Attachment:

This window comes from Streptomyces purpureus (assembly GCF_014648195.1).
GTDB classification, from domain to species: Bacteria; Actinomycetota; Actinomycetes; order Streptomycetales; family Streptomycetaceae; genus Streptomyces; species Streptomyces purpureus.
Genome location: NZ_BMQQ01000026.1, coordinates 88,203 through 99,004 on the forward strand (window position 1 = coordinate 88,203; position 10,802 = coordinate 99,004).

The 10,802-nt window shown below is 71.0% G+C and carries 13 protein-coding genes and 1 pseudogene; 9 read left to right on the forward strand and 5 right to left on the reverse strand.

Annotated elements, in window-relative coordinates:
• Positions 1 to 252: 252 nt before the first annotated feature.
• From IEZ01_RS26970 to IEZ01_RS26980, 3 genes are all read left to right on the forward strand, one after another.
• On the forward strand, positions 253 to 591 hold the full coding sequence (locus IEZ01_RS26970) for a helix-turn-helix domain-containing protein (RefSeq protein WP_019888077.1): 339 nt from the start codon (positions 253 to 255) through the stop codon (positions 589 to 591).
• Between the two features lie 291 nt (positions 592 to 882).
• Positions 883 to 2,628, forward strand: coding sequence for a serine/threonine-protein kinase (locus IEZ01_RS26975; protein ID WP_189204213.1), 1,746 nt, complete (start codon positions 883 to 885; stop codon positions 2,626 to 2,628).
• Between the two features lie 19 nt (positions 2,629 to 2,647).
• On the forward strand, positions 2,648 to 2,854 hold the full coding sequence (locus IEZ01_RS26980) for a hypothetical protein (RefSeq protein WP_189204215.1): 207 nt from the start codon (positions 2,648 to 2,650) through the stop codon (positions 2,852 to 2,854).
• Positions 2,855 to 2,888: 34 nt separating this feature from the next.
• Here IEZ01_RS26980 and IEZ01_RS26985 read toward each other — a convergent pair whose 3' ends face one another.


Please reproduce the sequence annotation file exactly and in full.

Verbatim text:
This window comes from Streptomyces purpureus (assembly GCF_014648195.1).
GTDB classification, from domain to species: Bacteria; Actinomycetota; Actinomycetes; order Streptomycetales; family Streptomycetaceae; genus Streptomyces; species Streptomyces purpureus.
Genome location: NZ_BMQQ01000026.1, coordinates 88,203 through 99,004 on the forward strand (window position 1 = coordinate 88,203; position 10,802 = coordinate 99,004).

The 10,802-nt window shown below is 71.0% G+C and carries 13 protein-coding genes and 1 pseudogene; 9 read left to right on the forward strand and 5 right to left on the reverse strand.

Annotated elements, in window-relative coordinates:
• Positions 1 to 252: 252 nt before the first annotated feature.
• From IEZ01_RS26970 to IEZ01_RS26980, 3 genes are all read left to right on the forward strand, one after another.
• On the forward strand, positions 253 to 591 hold the full coding sequence (locus IEZ01_RS26970) for a helix-turn-helix domain-containing protein (RefSeq protein WP_019888077.1): 339 nt from the start codon (positions 253 to 255) through the stop codon (positions 589 to 591).
• Between the two features lie 291 nt (positions 592 to 882).
• Positions 883 to 2,628, forward strand: coding sequence for a serine/threonine-protein kinase (locus IEZ01_RS26975; protein ID WP_189204213.1), 1,746 nt, complete (start codon positions 883 to 885; stop codon positions 2,626 to 2,628).
• Between the two features lie 19 nt (positions 2,629 to 2,647).
• On the forward strand, positions 2,648 to 2,854 hold the full coding sequence (locus IEZ01_RS26980) for a hypothetical protein (RefSeq protein WP_189204215.1): 207 nt from the start codon (positions 2,648 to 2,650) through the stop codon (positions 2,852 to 2,854).
• Positions 2,855 to 2,888: 34 nt separating this feature from the next.
• Here IEZ01_RS26980 and IEZ01_RS26985 read toward each other — a convergent pair whose 3' ends face one another.